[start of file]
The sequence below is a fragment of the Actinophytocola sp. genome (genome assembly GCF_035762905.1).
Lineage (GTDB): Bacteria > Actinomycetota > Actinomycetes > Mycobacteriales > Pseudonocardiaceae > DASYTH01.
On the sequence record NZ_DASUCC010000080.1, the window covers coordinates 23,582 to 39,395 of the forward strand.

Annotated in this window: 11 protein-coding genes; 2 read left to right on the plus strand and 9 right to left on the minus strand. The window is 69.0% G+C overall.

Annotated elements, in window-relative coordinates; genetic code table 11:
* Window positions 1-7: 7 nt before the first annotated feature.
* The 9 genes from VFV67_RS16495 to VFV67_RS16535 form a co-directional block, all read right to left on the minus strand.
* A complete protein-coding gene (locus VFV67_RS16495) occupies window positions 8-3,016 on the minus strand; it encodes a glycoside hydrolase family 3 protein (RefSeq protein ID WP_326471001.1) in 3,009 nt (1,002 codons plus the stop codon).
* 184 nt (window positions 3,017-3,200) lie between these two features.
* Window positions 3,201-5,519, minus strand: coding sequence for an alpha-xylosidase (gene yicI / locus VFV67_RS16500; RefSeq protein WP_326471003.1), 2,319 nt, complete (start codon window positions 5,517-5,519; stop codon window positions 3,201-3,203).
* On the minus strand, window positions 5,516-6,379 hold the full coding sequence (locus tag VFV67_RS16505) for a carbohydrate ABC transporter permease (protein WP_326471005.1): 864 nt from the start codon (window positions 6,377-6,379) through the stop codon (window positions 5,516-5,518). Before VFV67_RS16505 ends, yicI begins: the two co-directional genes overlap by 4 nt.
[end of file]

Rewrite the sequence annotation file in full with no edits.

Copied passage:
The sequence below is a fragment of the Actinophytocola sp. genome (genome assembly GCF_035762905.1).
Lineage (GTDB): Bacteria > Actinomycetota > Actinomycetes > Mycobacteriales > Pseudonocardiaceae > DASYTH01.
On the sequence record NZ_DASUCC010000080.1, the window covers coordinates 23,582 to 39,395 of the forward strand.

Annotated in this window: 11 protein-coding genes; 2 read left to right on the plus strand and 9 right to left on the minus strand. The window is 69.0% G+C overall.

Annotated elements, in window-relative coordinates; genetic code table 11:
* Window positions 1-7: 7 nt before the first annotated feature.
* The 9 genes from VFV67_RS16495 to VFV67_RS16535 form a co-directional block, all read right to left on the minus strand.
* A complete protein-coding gene (locus VFV67_RS16495) occupies window positions 8-3,016 on the minus strand; it encodes a glycoside hydrolase family 3 protein (RefSeq protein ID WP_326471001.1) in 3,009 nt (1,002 codons plus the stop codon).
* 184 nt (window positions 3,017-3,200) lie between these two features.
* Window positions 3,201-5,519, minus strand: coding sequence for an alpha-xylosidase (gene yicI / locus VFV67_RS16500; RefSeq protein WP_326471003.1), 2,319 nt, complete (start codon window positions 5,517-5,519; stop codon window positions 3,201-3,203).
* On the minus strand, window positions 5,516-6,379 hold the full coding sequence (locus tag VFV67_RS16505) for a carbohydrate ABC transporter permease (protein WP_326471005.1): 864 nt from the start codon (window positions 6,377-6,379) through the stop codon (window positions 5,516-5,518). Before VFV67_RS16505 ends, yicI begins: the two co-directional genes overlap by 4 nt.